Duckworth Challenge of Kirk Begins a Battle over Biographies, Definition

By Raasch, Chuck | St Louis Post-Dispatch (MO), March 31, 2015 | Go to article overview

Duckworth Challenge of Kirk Begins a Battle over Biographies, Definition


Raasch, Chuck, St Louis Post-Dispatch (MO)


WASHINGTON * Battles over biography and ideology intensified Monday with the announcement that U.S. Rep. Tammy Duckworth of Illinois will seek the Senate seat held by Republican Mark Kirk.

Duckworth, 47, announced in a YouTube video Monday morning that she was running. The video is highly biographical, indicating Duckworth will lean heavily on her personal story in what could be one of the most-watched Senate races in the country next year.

Duckworth, D-Schaumburg, lost both legs when the Army helicopter she was flying was hit by a rocket-propelled grenade in 2004 in the Iraq war. She became an example of the increasing role women are playing in combat, and Democrats embraced her as an example of their commitment to defense and veterans.

She went on to become director of the Illinois Department of Veterans Affairs and then served as an assistant secretary in the federal Department of Veterans Affairs early in President Barack Obama's administration.

In the video, Duckworth vowed to "fight my heart out to represent you with honor and integrity," and she highlighted a bill she sponsored saying members of Congress should get no pay unless they pass a budget.

Born in Thailand, she is the first Asian-American woman member of the U.S. House from Illinois. She and her husband, Bryan, had their first child, Abigail, in November.

She describes herself as the "daughter of a Marine, a wife, a new mom and a combat vet."

If Duckworth wins the Democratic nomination and at least three other U.S. House members from Illinois are reportedly considering a run her race against Kirk would feature two politicians who have faced significant physical handicaps.

Kirk, 55, suffered a stroke in 2012 and still has left-side weakness and uses a wheelchair. Some recent events have been aimed at showing he is up for the challenge of another term, including his annual climb up part of Chicago's Willis Tower as part of the fundraiser SkyRiseChicago, for the Rehabilitation Institute of Chicago. …

The rest of this article is only available to active members of Questia

Already a member? Log in now.

Notes for this article

Add a new note
If you are trying to select text to create highlights or citations, remember that you must now click or tap on the first word, and then click or tap on the last word.
One moment ...
Default project is now your active project.
Project items
Notes
Cite this article

Cited article

Style
Citations are available only to our active members.
Buy instant access to cite pages or passages in MLA 8, MLA 7, APA and Chicago citation styles.

(Einhorn, 1992, p. 25)

(Einhorn 25)

(Einhorn 25)

1. Lois J. Einhorn, Abraham Lincoln, the Orator: Penetrating the Lincoln Legend (Westport, CT: Greenwood Press, 1992), 25, http://www.questia.com/read/27419298.

Note: primary sources have slightly different requirements for citation. Please see these guidelines for more information.

Cited article

Duckworth Challenge of Kirk Begins a Battle over Biographies, Definition
Settings

Settings

Typeface
Text size Smaller Larger Reset View mode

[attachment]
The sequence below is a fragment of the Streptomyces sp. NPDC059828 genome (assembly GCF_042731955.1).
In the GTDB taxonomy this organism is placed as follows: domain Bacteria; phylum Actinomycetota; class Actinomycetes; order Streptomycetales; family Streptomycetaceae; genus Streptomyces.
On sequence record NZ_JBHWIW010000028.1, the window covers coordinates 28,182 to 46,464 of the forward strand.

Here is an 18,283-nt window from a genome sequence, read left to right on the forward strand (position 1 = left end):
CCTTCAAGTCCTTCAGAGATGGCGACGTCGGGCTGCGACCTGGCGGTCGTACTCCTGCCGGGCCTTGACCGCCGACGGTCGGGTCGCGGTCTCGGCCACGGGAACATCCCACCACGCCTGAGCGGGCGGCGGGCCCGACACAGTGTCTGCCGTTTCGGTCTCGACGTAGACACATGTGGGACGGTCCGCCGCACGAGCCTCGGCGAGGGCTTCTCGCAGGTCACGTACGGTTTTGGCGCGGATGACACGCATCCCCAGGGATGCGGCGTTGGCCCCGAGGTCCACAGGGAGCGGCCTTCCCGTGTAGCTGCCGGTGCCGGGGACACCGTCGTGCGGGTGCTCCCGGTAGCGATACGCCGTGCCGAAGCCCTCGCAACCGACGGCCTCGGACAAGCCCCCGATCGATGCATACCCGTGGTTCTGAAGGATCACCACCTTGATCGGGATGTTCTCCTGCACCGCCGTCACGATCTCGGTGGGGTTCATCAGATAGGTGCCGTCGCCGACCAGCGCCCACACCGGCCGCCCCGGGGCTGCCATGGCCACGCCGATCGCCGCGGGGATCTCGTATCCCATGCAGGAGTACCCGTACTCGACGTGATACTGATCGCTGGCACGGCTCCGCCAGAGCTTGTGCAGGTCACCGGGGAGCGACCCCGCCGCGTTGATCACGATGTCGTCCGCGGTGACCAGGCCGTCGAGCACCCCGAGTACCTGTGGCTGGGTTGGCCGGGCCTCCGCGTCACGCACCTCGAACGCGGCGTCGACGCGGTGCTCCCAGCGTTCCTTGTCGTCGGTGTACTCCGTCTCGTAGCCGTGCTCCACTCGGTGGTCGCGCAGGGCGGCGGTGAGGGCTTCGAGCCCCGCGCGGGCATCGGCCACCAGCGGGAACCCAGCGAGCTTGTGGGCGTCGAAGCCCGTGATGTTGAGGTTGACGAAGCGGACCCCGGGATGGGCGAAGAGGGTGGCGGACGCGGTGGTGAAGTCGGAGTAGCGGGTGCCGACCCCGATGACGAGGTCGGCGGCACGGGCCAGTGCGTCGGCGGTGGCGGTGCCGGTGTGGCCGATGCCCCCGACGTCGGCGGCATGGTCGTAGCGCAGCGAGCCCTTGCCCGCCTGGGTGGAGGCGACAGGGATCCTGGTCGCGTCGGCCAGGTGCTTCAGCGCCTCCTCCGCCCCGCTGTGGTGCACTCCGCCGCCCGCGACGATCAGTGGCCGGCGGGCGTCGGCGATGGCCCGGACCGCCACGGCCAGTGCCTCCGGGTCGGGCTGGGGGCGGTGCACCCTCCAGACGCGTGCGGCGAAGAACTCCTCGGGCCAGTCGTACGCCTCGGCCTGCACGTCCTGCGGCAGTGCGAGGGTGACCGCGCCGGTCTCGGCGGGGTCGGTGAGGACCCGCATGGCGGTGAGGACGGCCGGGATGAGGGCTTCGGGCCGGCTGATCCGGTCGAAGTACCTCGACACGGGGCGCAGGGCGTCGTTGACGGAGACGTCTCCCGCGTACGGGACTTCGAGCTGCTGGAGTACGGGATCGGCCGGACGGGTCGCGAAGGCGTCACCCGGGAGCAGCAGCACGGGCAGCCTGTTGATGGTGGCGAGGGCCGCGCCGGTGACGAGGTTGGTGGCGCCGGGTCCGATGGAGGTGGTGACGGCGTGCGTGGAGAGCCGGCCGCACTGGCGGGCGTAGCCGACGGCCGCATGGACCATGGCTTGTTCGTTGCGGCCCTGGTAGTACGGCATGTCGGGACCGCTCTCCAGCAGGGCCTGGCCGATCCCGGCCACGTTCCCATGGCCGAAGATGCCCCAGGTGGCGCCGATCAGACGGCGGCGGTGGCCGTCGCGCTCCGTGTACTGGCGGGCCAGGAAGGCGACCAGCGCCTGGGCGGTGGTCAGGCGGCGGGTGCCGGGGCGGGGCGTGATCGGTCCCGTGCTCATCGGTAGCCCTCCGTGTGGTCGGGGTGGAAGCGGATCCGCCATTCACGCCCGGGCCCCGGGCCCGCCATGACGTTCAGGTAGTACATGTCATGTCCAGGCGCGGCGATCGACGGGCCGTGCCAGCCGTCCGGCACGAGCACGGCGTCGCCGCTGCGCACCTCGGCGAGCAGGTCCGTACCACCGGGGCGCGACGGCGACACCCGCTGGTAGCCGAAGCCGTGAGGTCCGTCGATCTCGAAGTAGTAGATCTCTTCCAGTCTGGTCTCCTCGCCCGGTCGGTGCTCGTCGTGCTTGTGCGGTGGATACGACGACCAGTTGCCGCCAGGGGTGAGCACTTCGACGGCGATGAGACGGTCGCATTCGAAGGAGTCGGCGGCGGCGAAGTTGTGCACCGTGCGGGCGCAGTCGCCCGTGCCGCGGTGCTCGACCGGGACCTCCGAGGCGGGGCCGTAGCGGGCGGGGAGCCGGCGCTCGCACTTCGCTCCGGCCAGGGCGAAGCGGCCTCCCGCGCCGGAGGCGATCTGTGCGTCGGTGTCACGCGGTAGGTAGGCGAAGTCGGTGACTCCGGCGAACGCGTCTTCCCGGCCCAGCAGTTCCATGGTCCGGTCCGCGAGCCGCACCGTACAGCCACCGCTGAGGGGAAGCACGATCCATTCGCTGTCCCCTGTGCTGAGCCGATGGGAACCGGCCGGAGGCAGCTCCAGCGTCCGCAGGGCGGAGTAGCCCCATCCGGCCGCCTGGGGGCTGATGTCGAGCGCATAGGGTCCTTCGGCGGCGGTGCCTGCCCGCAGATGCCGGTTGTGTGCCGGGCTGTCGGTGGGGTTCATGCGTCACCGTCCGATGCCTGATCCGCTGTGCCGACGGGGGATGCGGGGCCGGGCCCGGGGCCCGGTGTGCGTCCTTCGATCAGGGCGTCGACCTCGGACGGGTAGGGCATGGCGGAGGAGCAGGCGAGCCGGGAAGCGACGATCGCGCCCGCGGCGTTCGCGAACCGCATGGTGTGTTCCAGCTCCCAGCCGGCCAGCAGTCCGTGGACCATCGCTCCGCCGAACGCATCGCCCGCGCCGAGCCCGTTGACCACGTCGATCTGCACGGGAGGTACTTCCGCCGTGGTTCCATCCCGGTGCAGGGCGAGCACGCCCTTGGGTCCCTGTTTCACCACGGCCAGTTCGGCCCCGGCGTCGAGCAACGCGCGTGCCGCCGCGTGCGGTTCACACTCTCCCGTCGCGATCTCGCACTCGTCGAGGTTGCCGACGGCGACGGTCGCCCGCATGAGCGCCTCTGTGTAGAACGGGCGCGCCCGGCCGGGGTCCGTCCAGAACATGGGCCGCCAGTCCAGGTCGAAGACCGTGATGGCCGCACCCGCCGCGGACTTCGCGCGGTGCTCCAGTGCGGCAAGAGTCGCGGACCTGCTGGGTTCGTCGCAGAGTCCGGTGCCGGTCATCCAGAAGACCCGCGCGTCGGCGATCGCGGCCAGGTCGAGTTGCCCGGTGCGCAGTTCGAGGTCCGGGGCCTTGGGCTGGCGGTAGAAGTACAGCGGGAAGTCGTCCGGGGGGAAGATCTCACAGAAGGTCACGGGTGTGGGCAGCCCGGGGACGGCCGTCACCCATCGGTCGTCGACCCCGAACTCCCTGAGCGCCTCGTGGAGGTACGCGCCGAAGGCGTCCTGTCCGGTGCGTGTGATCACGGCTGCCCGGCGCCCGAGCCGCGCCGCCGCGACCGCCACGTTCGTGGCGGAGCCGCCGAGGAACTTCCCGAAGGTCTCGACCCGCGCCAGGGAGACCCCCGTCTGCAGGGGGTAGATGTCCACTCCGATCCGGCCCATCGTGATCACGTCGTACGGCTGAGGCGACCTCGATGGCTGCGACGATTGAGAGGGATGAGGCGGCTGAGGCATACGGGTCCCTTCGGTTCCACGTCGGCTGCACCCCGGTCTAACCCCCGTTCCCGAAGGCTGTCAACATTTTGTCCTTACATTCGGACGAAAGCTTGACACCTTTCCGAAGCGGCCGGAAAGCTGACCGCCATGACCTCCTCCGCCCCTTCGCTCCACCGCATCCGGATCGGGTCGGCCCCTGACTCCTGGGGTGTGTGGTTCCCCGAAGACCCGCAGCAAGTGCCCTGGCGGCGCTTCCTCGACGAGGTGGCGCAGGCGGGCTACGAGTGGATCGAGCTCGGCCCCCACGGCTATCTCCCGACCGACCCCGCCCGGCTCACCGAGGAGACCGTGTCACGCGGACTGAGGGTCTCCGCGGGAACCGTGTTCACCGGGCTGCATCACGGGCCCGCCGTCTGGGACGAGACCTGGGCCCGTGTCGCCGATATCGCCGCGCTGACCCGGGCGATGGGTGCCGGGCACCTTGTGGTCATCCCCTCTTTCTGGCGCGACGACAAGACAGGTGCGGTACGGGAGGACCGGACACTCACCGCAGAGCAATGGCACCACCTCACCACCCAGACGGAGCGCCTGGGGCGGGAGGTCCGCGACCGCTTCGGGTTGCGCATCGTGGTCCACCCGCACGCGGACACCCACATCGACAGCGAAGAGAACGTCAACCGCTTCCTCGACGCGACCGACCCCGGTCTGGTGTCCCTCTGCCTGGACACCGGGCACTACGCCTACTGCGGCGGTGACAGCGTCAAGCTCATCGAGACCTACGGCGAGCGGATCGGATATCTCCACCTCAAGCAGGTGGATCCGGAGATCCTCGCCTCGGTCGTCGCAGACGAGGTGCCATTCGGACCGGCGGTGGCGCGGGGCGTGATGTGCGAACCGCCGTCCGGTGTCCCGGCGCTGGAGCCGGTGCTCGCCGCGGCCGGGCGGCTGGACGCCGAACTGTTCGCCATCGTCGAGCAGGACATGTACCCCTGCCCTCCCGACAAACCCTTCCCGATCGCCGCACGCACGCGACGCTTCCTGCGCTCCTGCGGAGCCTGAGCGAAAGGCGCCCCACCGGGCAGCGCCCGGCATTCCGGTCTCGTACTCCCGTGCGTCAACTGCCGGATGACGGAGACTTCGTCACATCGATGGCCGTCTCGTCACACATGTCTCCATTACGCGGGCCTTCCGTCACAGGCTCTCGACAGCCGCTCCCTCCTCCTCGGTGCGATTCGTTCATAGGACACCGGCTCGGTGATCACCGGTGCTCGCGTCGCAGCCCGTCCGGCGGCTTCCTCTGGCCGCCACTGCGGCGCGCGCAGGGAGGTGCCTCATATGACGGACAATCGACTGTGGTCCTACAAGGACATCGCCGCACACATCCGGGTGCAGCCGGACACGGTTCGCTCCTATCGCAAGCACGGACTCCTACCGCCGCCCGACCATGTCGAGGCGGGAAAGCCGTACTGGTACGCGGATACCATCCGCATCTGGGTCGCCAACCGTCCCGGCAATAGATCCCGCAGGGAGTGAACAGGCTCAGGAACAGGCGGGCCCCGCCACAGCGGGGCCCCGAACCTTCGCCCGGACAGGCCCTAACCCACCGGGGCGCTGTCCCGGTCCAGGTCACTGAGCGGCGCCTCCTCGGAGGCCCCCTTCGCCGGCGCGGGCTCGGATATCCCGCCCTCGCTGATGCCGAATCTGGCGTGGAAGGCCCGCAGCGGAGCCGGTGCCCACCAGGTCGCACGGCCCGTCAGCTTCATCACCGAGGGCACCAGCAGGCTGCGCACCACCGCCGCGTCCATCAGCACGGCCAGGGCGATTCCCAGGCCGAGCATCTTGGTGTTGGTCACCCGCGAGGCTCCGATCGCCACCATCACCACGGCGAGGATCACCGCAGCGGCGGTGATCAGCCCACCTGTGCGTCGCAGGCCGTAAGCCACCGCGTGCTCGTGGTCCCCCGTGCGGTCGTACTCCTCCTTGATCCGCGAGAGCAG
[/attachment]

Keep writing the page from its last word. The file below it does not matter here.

Search within

Search within this article

Look up

Look up a word

  • Dictionary
  • Thesaurus
Please submit a word or phrase above.
Print this page

Print this page

Why can't I print more than one page at a time?

Help
Full screen
Items saved from this article
  • Highlights & Notes
  • Citations
Some of your highlights are legacy items.

Highlights saved before July 30, 2012 will not be displayed on their respective source pages.

You can easily re-create the highlights by opening the book page or article, selecting the text, and clicking “Highlight.”

matching results for page

    Questia reader help

    How to highlight and cite specific passages

    1. Click or tap the first word you want to select.
    2. Click or tap the last word you want to select, and you’ll see everything in between get selected.
    3. You’ll then get a menu of options like creating a highlight or a citation from that passage of text.

    OK, got it!

    Cited passage

    Style
    Citations are available only to our active members.
    Buy instant access to cite pages or passages in MLA 8, MLA 7, APA and Chicago citation styles.

    "Portraying himself as an honest, ordinary person helped Lincoln identify with his audiences." (Einhorn, 1992, p. 25).

    "Portraying himself as an honest, ordinary person helped Lincoln identify with his audiences." (Einhorn 25)

    "Portraying himself as an honest, ordinary person helped Lincoln identify with his audiences." (Einhorn 25)

    "Portraying himself as an honest, ordinary person helped Lincoln identify with his audiences."1

    1. Lois J. Einhorn, Abraham Lincoln, the Orator: Penetrating the Lincoln Legend (Westport, CT: Greenwood Press, 1992), 25, http://www.questia.com/read/27419298.

    Cited passage

    Thanks for trying Questia!

    Please continue trying out our research tools, but please note, full functionality is available only to our active members.

    Your work will be lost once you leave this Web page.

    Buy instant access to save your work.

    Already a member? Log in now.

    Search by... Author
    Show... All Results Primary Sources Peer-reviewed

    Oops!

    An unknown error has occurred. Please click the button below to reload the page. If the problem persists, please try again in a little while.